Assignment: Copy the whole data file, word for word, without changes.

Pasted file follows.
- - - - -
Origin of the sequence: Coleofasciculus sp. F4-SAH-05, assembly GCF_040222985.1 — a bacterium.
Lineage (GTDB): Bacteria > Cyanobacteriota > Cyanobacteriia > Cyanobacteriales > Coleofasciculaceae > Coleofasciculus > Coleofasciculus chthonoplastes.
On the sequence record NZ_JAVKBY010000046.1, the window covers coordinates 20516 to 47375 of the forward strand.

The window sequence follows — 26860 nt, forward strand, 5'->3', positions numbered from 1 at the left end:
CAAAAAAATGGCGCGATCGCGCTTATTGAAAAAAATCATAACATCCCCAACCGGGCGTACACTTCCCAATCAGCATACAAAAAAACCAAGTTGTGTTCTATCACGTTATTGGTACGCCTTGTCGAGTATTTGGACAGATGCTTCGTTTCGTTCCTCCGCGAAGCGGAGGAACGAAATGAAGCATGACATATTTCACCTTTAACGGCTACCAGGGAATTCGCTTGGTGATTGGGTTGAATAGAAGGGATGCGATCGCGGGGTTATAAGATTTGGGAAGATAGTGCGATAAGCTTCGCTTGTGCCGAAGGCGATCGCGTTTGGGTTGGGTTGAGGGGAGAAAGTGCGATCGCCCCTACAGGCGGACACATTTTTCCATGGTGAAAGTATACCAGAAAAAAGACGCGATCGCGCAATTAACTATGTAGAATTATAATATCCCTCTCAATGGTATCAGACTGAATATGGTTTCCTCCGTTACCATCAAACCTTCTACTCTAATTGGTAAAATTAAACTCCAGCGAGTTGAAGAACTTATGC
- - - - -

Origin of the sequence: Coleofasciculus sp. F4-SAH-05, assembly GCF_040222985.1 — a bacterium.
Lineage (GTDB): Bacteria > Cyanobacteriota > Cyanobacteriia > Cyanobacteriales > Coleofasciculaceae > Coleofasciculus > Coleofasciculus chthonoplastes.
On the sequence record NZ_JAVKBY010000046.1, the window covers coordinates 20516 to 47375 of the forward strand.

The window sequence follows — 26860 nt, forward strand, 5'->3', positions numbered from 1 at the left end:
CAAAAAAATGGCGCGATCGCGCTTATTGAAAAAAATCATAACATCCCCAACCGGGCGTACACTTCCCAATCAGCATACAAAAAAACCAAGTTGTGTTCTATCACGTTATTGGTACGCCTTGTCGAGTATTTGGACAGATGCTTCGTTTCGTTCCTCCGCGAAGCGGAGGAACGAAATGAAGCATGACATATTTCACCTTTAACGGCTACCAGGGAATTCGCTTGGTGATTGGGTTGAATAGAAGGGATGCGATCGCGGGGTTATAAGATTTGGGAAGATAGTGCGATAAGCTTCGCTTGTGCCGAAGGCGATCGCGTTTGGGTTGGGTTGAGGGGAGAAAGTGCGATCGCCCCTACAGGCGGACACATTTTTCCATGGTGAAAGTATACCAGAAAAAAGACGCGATCGCGCAATTAACTATGTAGAATTATAATATCCCTCTCAATGGTATCAGACTGAATATGGTTTCCTCCGTTACCATCAAACCTTCTACTCTAATTGGTAAAATTAAACTCCAGCGAGTTGAAGAACTTATGC